home I index I introductions I e-mail I about this site
St Mary, Rushall
the captions by hovering over the images, and click on them to
see them enlarged.
Back in 2005 I had come to Rushall at the end of a long afternoon, just as the heavy skies were starting to weep. It was my thirteenth church of the day, but I had only found two of them open. Of the others, I had got into some by tracking down keyholders, but the rest were simply soulless fortresses, with no keyholder notices or welcome signs. At Dickleburgh, I had nearly despaired. Indeed, I wondered if they actually had room in their hearts to welcome the tax collectors and sinners who might respond to the sense of the numinous they'd find by wandering into an open church on their own, on a weekday. And at Scole I had been told brusquely by the churchwarden's wife that they simply didn't open the church to visitors.
Now, like Rushall's St Mary, Scole church is open to everybody every day, and I am told that Dickleburgh's is too. As I say, much has changed. When you go cycling regularly around the East Anglian countryside, some days are better than others. I enjoy cycling in all weathers, although high winds can defeat me and rain at the end of the day makes me gloomy. Similarly, a day spent visiting medieval churches can uplift and inspire; but it can make the heart very heavy when you are locked out of almost everywhere. How good to return in sunshine and find the porch gates wide open!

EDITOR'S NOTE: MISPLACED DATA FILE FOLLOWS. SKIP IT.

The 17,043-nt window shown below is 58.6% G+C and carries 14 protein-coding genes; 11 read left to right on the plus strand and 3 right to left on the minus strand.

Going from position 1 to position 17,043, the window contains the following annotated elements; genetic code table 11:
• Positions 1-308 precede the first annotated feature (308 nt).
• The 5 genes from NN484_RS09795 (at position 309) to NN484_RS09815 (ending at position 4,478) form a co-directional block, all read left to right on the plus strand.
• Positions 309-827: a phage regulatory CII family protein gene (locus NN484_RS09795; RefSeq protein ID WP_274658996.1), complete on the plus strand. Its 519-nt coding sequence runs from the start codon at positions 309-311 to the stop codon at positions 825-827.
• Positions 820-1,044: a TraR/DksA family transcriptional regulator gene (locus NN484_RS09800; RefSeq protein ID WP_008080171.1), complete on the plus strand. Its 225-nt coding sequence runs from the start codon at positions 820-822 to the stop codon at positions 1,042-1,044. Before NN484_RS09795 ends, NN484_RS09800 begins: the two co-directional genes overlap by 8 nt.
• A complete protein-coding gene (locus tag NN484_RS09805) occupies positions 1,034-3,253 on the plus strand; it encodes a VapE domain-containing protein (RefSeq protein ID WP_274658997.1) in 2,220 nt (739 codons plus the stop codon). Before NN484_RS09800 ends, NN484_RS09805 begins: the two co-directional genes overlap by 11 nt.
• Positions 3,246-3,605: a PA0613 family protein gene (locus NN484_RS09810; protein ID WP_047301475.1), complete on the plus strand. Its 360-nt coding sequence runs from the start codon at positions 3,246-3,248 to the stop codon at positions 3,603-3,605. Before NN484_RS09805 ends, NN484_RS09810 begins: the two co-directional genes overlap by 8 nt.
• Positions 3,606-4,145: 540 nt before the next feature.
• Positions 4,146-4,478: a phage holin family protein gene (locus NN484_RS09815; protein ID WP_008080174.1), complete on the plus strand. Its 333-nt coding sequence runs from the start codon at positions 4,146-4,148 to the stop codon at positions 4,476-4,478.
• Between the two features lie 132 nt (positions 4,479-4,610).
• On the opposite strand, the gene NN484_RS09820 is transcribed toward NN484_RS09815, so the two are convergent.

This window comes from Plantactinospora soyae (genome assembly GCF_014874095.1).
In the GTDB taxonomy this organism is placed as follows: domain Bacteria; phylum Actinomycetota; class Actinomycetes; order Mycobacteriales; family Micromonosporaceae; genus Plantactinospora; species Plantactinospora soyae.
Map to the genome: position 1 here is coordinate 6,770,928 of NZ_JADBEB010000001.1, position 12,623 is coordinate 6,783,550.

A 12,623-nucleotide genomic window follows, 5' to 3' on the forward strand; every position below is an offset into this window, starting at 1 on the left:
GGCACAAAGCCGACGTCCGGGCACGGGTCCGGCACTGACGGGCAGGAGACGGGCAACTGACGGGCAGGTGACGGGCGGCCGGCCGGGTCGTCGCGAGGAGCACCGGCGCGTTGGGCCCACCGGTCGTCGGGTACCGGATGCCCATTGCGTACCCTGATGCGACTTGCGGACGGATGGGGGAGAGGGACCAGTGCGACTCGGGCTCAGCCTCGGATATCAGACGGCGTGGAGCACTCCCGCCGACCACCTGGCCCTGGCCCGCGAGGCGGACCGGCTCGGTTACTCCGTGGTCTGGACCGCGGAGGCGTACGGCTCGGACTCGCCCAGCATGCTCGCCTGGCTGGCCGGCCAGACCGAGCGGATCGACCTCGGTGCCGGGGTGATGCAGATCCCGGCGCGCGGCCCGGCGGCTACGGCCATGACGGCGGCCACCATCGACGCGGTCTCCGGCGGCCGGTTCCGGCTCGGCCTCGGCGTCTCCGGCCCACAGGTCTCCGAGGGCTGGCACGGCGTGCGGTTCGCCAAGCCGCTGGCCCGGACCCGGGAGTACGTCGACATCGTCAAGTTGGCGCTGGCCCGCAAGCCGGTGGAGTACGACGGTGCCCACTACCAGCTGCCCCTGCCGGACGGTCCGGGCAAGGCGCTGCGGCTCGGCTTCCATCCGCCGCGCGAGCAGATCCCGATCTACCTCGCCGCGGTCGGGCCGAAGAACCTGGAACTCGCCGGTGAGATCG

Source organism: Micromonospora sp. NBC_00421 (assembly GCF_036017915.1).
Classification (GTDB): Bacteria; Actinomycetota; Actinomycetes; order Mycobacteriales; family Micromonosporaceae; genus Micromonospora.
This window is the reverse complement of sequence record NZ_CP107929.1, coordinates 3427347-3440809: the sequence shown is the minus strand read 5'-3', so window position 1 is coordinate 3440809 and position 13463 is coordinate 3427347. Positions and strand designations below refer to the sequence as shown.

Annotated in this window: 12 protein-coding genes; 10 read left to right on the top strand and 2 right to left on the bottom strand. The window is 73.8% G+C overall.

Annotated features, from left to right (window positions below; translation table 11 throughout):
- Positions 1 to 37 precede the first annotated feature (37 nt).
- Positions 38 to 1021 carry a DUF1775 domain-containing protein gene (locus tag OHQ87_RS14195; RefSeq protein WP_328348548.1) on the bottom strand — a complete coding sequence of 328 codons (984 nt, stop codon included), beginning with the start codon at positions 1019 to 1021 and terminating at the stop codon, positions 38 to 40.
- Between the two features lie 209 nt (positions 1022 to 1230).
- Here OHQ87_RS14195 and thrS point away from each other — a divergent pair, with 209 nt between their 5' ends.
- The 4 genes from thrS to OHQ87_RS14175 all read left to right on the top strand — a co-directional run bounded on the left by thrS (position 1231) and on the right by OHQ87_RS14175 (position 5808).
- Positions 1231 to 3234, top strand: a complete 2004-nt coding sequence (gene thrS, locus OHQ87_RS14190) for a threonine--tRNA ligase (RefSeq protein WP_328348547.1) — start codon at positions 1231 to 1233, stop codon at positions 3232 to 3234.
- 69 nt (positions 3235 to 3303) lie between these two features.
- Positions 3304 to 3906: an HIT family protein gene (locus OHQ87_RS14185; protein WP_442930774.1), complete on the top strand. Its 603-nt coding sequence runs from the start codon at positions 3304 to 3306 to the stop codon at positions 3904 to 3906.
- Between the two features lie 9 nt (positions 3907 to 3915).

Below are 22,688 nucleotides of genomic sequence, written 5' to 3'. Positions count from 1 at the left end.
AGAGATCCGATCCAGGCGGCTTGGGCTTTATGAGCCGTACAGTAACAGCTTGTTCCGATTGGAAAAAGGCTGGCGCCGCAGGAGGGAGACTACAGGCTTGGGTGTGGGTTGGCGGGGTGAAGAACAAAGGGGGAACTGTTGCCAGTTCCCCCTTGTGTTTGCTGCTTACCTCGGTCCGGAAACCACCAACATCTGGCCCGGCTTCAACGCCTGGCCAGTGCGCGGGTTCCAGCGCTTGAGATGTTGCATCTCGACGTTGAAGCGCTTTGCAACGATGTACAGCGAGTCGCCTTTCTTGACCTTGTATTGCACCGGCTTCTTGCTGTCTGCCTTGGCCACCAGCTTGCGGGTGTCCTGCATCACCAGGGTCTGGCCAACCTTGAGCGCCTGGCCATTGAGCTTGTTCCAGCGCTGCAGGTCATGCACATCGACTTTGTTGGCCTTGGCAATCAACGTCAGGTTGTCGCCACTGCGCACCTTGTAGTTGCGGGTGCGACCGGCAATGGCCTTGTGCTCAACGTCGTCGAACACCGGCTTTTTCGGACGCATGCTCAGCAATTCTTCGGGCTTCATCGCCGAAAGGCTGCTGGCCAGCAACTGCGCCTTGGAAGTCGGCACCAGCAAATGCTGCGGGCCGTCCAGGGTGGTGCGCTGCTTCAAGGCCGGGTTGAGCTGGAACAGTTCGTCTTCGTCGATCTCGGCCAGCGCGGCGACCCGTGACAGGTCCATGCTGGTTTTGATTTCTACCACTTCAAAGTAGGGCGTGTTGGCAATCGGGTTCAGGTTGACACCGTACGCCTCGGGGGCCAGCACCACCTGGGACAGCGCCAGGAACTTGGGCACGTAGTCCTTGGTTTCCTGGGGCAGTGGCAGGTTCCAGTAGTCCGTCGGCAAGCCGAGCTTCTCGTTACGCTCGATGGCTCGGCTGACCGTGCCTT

Simon Knott, February 2011
Amazon commission helps cover the running costs of this site.
home I index I latest I introductions I e-mail I about this site I glossary
links I small print I www.simonknott.co.uk I www.suffolkchurches.co.uk
ruined churches I desktop backgrounds I round tower churches